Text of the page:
Different Tropical Plants

Tropical plants have a reputation as being some of the loveliest in the world, typically exhibiting lush foliage and supernaturally colorful, showy flowers. Though some tropical plants are best left to their own devices in the wild, there are many tropical plants that can be cultivated in the home garden with a little care.

Canary Island Date Palm

The Canary Island date palm (Phoenix canariensis) is a palm tree species that is commonly seen as a street tree in urban landscapes or as a specimen plant in home gardens. The palm is also cultivated as an interior houseplant, although indoors it will grow much smaller than its typical outdoor height of about 30 to 40 feet. The tree boasts thick green palm fronds and clusters of tiny white flowers which give way to small, date-like fruits. The tree can be cultivated in full sunlight in U.S. Department of Agriculture (USDA) Plant Hardiness Zones 9A to 11A. As with most other palm species, the Canary Island date palm requires a well-drained, sandy soil. The tree has a good salt tolerance, making it ideal for coastal gardens. The tree should be watered on a regular basis for best results.

Princess Flower

Pest-free and easy-to-grow, princess flower (Tibouchina urvilleana) is a flowering shrub often cultivated as a specimen plant in warm weather gardens. The tropical shrub is originally native to Brazil and will grow in USDA Zones 8 to 12, reaching a maximum height of between 10 to 12 feet. Princess flower boasts long green leaves accented by silky purple flowers. The plant can tolerate short periods of drought and will recover from frosts--though putting the plant through either situation isn't recommended. Princess flower is best suited to a rich, fertile soil that is watered on a regular basis. The attractive flowers of the plant can be clipped and brought indoors for a bit of color in a bouquet.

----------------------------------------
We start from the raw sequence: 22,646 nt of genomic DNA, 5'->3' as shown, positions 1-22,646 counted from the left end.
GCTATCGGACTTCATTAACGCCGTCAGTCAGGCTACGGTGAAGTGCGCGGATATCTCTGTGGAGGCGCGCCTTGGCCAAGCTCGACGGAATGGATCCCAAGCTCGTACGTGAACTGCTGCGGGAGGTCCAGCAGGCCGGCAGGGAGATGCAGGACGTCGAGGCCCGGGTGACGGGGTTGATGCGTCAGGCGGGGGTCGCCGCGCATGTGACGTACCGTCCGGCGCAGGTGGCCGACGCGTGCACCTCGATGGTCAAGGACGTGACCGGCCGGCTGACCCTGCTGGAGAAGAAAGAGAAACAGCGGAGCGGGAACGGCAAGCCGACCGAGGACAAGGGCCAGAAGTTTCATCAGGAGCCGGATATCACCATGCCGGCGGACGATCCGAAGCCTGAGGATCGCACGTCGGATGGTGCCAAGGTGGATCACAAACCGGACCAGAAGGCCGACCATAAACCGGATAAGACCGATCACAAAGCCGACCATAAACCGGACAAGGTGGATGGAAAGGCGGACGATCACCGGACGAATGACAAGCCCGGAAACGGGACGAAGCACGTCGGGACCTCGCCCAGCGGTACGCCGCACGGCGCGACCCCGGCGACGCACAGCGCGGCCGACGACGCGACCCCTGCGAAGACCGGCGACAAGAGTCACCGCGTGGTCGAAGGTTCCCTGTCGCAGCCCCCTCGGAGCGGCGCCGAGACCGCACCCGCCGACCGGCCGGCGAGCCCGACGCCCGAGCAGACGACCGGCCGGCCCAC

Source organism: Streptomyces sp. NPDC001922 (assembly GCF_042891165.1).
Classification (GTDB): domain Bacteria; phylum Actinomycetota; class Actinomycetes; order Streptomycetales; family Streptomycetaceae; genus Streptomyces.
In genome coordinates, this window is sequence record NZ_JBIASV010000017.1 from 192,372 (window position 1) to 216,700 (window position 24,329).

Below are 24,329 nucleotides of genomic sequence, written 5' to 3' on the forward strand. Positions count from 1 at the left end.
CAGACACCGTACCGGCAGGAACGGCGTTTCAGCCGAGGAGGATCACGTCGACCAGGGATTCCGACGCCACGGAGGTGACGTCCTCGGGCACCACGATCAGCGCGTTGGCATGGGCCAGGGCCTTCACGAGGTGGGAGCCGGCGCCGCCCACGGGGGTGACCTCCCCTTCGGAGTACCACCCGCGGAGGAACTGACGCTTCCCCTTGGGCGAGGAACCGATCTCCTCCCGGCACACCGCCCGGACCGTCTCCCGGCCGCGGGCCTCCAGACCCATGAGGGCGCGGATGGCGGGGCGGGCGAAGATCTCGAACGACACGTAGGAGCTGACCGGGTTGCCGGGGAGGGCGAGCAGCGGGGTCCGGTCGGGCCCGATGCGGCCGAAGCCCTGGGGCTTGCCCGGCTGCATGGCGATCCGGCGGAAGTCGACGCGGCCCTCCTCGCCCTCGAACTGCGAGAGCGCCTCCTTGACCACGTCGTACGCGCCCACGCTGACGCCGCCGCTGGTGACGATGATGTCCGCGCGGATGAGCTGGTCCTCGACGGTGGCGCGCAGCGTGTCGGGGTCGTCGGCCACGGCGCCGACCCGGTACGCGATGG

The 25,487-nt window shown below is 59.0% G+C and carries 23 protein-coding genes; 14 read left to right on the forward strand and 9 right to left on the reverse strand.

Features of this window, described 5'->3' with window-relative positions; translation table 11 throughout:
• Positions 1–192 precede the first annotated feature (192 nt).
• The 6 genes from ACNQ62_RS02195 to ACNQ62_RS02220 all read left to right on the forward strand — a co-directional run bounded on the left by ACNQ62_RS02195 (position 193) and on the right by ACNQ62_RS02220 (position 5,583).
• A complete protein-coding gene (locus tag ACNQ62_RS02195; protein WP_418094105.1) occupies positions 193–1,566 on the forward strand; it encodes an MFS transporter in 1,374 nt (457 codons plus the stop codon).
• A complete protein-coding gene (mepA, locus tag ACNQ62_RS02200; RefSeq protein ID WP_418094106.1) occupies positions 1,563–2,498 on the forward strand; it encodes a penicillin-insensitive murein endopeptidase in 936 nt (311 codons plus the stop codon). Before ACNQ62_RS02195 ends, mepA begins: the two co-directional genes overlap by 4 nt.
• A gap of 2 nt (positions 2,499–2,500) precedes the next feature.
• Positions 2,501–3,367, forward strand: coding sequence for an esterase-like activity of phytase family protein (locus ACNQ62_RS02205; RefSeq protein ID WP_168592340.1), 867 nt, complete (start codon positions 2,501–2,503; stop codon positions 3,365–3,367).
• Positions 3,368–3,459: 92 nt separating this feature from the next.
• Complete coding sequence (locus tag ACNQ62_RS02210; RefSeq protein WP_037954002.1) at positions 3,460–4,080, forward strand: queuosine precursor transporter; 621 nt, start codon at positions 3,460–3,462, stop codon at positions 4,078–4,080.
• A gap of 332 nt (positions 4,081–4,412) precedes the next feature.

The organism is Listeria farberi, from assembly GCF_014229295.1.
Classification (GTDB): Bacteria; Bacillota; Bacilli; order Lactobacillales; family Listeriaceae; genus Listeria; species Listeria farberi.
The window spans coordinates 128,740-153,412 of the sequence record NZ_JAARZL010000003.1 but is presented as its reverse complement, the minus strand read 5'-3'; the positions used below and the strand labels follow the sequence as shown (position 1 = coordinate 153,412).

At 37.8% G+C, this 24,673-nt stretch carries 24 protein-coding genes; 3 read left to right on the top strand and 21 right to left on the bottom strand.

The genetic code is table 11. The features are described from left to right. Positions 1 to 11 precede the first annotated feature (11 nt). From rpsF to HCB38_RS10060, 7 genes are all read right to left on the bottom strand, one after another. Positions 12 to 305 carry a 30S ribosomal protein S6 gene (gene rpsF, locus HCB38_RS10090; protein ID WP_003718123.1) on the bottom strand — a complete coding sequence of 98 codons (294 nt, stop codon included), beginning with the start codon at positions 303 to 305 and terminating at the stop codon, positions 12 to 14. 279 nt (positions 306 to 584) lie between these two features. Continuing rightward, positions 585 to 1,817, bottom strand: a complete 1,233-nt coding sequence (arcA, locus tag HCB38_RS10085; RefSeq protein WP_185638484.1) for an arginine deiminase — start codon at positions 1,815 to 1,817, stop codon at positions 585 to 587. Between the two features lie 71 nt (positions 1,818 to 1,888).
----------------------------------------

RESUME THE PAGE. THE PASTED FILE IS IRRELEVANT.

A member of the dogbane family, mandevilla (Mandevilla spp.) is a tropical vine native to Southeastern Brazil that boasts thick green leaves and huge trumpet-shaped flowers, which are a rich shade of pink. The summer-blooming plant can reach up to 10 feet in length and is ideal for those looking for a plant to climb up a trellis, lamppost or mailbox. Mandevilla is a frost-tender plant and will only really thrive in USDA Zones 9 to 11. The vine will do best in a well-drained soil that is watered on a regular basis (though the plant will tolerate some drought). Applying liquid fertilizer throughout the summer is an easy way to keep the vine producing showy, colorful flowers.

Keywords: tropical plants, different plants, plant types

About this Author

Michelle Wishhart is a writer based out of Astoria, Ore. She has been writing professionally for five years, starting with her position as a staff arts writer for an alternative weekly paper in Santa Cruz. She has a B.A. in fine arts from the University of California in Santa Cruz and a minor in English literature.